When I sit down to write about the experience it seems to slide away from my grasp into the indescribable. I try not to devolve into cliche.
I am trying to keep this post focused, so while there are many stories I could tell, I won't.
I will not tell you about the strength of people who began every meeting with a prayer and ended it with a song.
I will not tell you about the sweet, kind translator who was so protective of the foreign aid workers; I found out later he was wanted in Brooklyn for murder.
I will not tell you about the young man (only one of many) who lived in a tent because he couldn't bear to be in buildings made of concrete.
I learned more about collapse in two weeks there than I learned anytime before. I long to go back because it was a place where great good could be done. I can't read about the cholera epidemic without looking at flight prices to Port Au Prince.
Its a powerful example of how truly fucked up the world's governments are. From my admittedly small spot on the ground, it appeared that the NGO's were where it was at in terms of providing services and relief. The UN was there, providing security, but the NGO I worked with was the only one in the area who had backhoes, rubble removal teams AND had a place to remove the rubble to.
There was some question about whether we should be there providing services to people. I've seen discussion about how to evict the people from the camps, perhaps to the green spaces around Port Au Prince where they could farm or something.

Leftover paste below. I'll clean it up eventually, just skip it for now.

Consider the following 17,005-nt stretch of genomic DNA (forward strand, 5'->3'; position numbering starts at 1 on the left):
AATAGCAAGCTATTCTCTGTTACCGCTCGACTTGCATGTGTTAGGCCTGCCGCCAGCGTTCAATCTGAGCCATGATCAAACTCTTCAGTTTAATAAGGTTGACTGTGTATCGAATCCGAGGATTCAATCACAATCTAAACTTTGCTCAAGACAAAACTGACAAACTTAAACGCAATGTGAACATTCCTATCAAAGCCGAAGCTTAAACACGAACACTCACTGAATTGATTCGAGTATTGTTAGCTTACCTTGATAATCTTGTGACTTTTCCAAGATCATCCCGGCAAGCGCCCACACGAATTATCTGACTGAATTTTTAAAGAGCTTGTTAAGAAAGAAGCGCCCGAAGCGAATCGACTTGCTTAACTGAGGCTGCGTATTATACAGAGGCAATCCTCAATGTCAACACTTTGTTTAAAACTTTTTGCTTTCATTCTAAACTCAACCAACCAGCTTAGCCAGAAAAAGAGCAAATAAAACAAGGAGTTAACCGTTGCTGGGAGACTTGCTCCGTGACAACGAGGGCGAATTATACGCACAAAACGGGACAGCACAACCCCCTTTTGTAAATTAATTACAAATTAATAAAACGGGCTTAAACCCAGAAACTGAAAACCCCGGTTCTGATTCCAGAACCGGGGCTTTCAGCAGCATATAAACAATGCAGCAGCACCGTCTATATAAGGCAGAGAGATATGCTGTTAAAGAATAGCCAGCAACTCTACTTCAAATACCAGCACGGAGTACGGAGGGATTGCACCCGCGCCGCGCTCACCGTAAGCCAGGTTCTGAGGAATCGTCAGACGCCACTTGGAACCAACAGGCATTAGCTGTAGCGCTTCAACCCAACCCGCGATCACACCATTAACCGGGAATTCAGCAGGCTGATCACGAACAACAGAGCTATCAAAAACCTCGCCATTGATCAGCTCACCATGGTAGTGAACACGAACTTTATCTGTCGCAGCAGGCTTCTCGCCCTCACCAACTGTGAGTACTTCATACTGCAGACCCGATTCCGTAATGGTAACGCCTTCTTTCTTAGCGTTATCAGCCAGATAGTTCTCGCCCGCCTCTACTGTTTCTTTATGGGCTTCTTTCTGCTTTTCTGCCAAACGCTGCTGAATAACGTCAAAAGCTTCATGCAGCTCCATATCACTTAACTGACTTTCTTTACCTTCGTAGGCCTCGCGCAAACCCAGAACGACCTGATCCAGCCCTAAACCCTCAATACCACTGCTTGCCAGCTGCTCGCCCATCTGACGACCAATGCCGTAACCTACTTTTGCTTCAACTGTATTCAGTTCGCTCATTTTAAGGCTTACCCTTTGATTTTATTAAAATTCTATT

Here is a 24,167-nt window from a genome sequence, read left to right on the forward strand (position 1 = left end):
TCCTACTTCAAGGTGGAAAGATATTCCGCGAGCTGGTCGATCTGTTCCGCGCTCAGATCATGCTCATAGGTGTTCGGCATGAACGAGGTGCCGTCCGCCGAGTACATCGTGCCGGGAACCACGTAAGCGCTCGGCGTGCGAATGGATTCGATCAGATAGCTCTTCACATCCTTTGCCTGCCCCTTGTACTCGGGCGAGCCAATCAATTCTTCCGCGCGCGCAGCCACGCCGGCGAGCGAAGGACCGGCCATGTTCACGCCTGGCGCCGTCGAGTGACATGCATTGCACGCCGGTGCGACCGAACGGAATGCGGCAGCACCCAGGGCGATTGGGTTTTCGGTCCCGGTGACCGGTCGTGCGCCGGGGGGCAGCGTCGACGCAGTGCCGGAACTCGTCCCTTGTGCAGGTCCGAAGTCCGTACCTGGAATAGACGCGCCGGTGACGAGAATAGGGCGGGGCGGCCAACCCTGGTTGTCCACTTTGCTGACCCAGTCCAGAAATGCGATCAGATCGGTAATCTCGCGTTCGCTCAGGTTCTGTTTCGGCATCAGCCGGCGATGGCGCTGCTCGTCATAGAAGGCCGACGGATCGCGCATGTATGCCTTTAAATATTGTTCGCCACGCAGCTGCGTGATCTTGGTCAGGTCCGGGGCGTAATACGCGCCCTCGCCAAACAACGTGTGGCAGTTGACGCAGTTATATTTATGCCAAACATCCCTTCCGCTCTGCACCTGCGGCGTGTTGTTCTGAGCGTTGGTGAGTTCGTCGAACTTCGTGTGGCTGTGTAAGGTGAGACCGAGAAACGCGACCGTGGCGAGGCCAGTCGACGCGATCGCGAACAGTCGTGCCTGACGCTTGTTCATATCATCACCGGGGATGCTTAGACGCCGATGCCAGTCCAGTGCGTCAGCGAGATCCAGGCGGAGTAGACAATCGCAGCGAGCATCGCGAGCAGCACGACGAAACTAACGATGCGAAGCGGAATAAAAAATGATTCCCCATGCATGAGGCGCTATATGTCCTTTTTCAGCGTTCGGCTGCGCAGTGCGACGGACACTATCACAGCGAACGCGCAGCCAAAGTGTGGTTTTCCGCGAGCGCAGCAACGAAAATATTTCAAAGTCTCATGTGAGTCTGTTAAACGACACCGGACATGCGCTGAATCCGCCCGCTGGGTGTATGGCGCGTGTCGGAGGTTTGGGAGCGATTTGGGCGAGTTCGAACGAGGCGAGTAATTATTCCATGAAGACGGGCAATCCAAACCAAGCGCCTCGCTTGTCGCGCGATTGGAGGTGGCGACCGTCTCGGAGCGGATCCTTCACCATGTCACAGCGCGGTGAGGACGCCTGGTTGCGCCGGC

Why is it so many Americans assume that, naturally, these people are all peasant farmers and would be happy to have a chunk of land? The people I met were all pretty much urbanites, with no more knowledge of how to grow a stand of sugar cane or a rice paddy than I would. The people I met were shopkeepers, construction workers, nail technicians, hairstylists, nurses, secretaries and doctors. One of the reasons for the existence of the camps is that Port Au Prince is their home.
In no way did the Haitians I met react any differently than a group of Americans might react, except that perhaps they had a better sense of their own circumstances. When I was there, I saw nothing very different from the way the people of New Orleans reacted or the way New Yorkers reacted to the sudden ending of their worlds. The good, the bad, and the ugly were all present.
While I was there, I saw wonderful examples of the sheer resilience of humanity. I also saw heartbreaking things that will keep me up nights for the rest of my life. I suppose we consider things are cliche precisely because they tend to be experienced by so many in such a similar way.